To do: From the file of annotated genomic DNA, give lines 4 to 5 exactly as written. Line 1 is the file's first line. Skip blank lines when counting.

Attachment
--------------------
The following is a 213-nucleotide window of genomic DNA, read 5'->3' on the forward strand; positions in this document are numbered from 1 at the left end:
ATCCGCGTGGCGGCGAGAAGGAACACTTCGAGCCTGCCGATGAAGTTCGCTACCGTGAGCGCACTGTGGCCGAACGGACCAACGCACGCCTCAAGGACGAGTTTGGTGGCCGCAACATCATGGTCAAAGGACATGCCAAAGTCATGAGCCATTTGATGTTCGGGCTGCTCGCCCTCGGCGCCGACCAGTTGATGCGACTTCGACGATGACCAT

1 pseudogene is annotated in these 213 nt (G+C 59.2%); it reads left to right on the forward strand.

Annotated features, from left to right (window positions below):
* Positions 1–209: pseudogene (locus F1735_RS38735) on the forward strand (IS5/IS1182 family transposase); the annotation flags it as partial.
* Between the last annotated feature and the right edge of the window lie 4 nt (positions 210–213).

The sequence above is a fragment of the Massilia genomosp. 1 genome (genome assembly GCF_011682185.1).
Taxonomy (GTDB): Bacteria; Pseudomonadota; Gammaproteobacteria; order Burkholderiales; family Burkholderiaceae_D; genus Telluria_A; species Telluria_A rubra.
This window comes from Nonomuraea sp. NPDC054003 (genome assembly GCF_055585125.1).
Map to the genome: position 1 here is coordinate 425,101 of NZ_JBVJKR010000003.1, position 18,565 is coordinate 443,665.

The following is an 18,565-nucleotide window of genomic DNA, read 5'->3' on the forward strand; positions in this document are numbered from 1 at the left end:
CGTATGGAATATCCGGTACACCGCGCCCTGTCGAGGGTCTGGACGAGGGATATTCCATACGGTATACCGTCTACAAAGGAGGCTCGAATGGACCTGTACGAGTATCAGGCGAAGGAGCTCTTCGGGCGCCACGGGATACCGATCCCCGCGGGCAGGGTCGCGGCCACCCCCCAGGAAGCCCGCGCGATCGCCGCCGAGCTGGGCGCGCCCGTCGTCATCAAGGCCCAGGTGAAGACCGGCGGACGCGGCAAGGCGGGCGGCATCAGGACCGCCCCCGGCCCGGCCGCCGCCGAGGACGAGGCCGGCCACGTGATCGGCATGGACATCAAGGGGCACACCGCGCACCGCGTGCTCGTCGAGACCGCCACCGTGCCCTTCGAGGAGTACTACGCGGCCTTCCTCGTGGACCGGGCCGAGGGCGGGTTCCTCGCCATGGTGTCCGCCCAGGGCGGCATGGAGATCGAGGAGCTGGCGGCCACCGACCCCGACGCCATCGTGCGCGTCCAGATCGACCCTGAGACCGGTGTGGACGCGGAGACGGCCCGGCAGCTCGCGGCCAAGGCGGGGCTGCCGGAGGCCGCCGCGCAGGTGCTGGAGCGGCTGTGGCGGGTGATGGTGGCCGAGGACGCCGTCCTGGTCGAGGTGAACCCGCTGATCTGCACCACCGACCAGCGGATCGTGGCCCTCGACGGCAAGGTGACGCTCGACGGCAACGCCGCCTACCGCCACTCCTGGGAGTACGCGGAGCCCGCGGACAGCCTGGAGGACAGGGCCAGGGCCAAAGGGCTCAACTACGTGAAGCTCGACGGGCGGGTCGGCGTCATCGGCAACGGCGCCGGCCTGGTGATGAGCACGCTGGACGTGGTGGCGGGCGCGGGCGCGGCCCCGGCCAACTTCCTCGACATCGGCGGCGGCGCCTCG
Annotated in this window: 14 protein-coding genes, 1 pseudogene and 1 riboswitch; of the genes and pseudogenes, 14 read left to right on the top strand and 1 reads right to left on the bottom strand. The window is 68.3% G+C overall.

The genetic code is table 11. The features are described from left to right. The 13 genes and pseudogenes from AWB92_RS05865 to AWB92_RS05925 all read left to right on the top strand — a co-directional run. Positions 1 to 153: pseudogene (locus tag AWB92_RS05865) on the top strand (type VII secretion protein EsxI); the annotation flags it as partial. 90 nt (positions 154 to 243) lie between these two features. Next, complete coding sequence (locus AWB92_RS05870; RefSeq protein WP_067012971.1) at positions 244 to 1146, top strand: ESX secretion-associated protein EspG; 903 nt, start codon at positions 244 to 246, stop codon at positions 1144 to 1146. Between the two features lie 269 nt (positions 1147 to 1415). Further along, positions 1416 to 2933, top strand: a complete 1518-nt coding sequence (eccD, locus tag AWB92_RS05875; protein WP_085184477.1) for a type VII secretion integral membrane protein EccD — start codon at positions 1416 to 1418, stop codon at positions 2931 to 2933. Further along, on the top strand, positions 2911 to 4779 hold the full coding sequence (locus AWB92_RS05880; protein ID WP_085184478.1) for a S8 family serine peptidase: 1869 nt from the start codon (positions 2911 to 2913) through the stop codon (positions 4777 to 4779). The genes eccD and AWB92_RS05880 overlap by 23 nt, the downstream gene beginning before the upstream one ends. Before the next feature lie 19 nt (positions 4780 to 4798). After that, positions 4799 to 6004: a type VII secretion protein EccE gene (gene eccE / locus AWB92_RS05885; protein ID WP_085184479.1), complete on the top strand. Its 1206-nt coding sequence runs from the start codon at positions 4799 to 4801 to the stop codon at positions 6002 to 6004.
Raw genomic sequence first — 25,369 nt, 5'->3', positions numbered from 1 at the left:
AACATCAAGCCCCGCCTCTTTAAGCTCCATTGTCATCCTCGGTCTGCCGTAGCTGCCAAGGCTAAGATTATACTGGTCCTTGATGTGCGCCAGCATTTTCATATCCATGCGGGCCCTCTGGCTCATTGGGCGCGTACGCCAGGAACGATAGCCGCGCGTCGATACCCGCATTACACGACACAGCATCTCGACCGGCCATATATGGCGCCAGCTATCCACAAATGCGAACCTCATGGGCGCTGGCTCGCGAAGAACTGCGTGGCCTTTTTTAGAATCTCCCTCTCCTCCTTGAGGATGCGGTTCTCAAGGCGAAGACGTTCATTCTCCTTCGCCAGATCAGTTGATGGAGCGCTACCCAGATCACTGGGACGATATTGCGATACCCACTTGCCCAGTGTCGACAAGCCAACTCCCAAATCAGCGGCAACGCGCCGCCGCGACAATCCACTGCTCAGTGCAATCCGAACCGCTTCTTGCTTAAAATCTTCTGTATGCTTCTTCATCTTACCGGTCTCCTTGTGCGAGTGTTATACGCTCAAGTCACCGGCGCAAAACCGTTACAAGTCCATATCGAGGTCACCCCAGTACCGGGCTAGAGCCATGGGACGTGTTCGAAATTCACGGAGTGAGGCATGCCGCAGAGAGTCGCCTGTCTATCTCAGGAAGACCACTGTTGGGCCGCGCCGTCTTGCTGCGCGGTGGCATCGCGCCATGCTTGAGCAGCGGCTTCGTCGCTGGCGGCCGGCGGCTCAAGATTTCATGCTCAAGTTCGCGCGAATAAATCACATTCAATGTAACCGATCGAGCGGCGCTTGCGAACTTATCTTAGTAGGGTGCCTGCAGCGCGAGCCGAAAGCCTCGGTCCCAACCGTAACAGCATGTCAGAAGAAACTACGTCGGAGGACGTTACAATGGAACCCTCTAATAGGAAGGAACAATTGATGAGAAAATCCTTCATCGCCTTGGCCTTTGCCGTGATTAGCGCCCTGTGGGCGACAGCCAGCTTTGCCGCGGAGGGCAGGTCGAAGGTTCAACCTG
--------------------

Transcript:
Annotated features, from left to right (window positions below):
* Positions 1–209: pseudogene (locus F1735_RS38735) on the forward strand (IS5/IS1182 family transposase); the annotation flags it as partial.